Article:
NCPA - National Center for Policy Analysis


June 26, 2008

While the role of free trade in driving down prices and driving up quality has long been accepted by economists, health care has been one area in which there has been almost no international trade.  It is time for this to change, say Fredrik Erixon, Director, and Lucy Davis, Trade Policy Analyst of the Europe Center for International Political Economy (ECIPE). 

International trade in health care would provide many patients with affordable care, say Erixon and Davis.  For example: 

  • Open-heart surgery in India costs only one sixth of the price in the United States, including travel, accommodation and medicines.
  • A hip can be replaced in Thailand for only one eighth of the cost in the United Kingdom.
  • If only 10 percent of U.S. patients went abroad for 15 types of treatment, U.S. patients and insurance companies could save $1.5 billion a year, including travel costs.

While the benefits of free trade in health are clear for rich countries, developing countries also stand to gain, say Erixon and Davis:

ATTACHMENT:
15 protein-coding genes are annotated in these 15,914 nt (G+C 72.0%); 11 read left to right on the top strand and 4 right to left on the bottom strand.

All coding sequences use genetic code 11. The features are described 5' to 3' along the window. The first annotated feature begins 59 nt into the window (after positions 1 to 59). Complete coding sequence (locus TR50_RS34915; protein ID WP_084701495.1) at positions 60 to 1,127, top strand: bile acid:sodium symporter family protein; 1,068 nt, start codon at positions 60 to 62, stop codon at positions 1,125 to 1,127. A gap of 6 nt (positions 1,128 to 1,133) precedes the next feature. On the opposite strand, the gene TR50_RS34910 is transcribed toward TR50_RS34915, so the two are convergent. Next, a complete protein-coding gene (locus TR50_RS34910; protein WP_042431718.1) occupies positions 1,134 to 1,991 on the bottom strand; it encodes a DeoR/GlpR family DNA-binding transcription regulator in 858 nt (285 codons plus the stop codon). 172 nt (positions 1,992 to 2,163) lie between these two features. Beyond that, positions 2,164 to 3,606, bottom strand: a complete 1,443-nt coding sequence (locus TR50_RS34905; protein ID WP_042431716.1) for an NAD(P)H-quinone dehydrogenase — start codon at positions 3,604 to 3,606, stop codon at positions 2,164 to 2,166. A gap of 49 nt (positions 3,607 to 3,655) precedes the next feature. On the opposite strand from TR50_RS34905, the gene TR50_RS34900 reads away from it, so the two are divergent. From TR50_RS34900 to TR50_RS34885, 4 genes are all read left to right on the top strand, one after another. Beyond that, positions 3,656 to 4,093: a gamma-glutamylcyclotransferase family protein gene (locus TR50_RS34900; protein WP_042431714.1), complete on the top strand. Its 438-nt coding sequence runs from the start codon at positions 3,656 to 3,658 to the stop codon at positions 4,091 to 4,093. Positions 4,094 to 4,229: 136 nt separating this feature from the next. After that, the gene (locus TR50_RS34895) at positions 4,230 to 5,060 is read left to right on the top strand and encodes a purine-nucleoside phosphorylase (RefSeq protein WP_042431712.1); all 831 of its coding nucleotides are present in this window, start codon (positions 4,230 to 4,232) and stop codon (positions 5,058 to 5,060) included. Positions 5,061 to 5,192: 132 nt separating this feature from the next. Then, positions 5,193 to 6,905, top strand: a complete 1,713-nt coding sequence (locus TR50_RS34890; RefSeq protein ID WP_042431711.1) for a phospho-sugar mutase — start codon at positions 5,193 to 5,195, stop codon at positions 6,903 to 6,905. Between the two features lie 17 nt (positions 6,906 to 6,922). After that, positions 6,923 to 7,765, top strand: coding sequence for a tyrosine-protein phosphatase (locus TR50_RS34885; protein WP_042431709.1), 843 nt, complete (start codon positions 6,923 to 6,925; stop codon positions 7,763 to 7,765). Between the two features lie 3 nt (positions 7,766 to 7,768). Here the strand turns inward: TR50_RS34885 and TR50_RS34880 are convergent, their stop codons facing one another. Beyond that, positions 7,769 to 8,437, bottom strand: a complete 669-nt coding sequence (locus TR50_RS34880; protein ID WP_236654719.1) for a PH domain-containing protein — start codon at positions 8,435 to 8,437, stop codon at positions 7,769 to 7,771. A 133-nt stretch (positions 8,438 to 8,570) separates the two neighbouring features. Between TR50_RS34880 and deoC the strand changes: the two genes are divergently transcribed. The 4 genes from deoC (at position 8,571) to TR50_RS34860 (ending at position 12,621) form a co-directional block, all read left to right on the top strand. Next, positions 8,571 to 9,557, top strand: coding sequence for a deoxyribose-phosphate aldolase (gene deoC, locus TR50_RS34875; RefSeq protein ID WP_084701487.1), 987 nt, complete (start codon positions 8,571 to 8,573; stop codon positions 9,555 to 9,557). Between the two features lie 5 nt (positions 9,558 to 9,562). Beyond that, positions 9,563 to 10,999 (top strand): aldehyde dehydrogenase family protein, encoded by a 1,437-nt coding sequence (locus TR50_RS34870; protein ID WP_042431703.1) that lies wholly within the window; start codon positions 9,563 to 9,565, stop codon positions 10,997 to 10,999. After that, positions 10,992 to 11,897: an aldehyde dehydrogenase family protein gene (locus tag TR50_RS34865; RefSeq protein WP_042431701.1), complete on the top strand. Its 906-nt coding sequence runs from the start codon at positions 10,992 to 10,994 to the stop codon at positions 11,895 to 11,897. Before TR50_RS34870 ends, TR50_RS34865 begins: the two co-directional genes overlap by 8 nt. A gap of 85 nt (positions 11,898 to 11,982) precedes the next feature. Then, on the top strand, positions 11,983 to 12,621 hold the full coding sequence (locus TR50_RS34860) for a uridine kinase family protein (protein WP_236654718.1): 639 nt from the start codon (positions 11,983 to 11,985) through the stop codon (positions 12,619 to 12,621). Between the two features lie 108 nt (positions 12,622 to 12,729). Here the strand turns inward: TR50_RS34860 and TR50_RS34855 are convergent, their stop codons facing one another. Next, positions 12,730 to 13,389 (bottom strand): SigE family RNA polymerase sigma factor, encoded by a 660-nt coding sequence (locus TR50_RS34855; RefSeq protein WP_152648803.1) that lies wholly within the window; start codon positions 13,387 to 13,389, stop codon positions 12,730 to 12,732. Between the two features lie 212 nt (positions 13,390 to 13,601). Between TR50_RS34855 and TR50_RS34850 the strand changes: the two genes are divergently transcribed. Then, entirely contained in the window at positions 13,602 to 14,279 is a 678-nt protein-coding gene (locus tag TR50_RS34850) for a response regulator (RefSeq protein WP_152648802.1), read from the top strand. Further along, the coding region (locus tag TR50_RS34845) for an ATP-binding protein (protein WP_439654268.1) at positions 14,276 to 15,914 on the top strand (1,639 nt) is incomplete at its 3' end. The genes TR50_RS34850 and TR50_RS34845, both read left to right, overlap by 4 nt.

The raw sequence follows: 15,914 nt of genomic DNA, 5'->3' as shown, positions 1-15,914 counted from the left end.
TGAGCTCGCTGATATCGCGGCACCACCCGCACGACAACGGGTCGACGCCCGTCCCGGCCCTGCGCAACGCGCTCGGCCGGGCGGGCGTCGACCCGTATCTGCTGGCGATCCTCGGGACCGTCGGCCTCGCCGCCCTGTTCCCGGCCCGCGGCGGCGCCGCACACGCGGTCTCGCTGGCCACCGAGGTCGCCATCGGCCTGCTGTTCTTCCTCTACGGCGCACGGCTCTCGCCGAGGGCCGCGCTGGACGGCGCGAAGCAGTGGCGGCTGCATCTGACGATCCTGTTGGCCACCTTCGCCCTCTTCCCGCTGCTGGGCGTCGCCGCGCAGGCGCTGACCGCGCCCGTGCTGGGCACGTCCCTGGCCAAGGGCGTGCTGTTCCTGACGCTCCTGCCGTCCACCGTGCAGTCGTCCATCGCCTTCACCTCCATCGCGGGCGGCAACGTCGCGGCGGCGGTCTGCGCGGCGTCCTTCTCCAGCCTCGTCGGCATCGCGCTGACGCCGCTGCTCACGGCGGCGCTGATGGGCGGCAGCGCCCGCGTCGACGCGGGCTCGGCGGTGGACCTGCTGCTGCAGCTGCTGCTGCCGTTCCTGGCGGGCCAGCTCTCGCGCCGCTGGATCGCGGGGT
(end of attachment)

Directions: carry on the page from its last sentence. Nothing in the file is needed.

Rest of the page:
• Medical tourism would provide opportunities for much-needed investment of foreign capital.
  • Medical tourism could bring India as much as $2.2 billion per year by 2012, according to a study by management consultants McKinsey and the Confederation of Indian Industry.
  • These financial opportunities would also give developing countries' medical staff a far greater incentive to remain at home, reducing the debilitating "brain drain."

Rich and poor countries should ignore the siren calls of protectionism and liberalize their health care for the good of patients everywhere, say Erixon and Davis.

Source: Fredrik Erixon and Lucy Davis, "Sourcing Better Health Care," New York Times, June 22, 2008.


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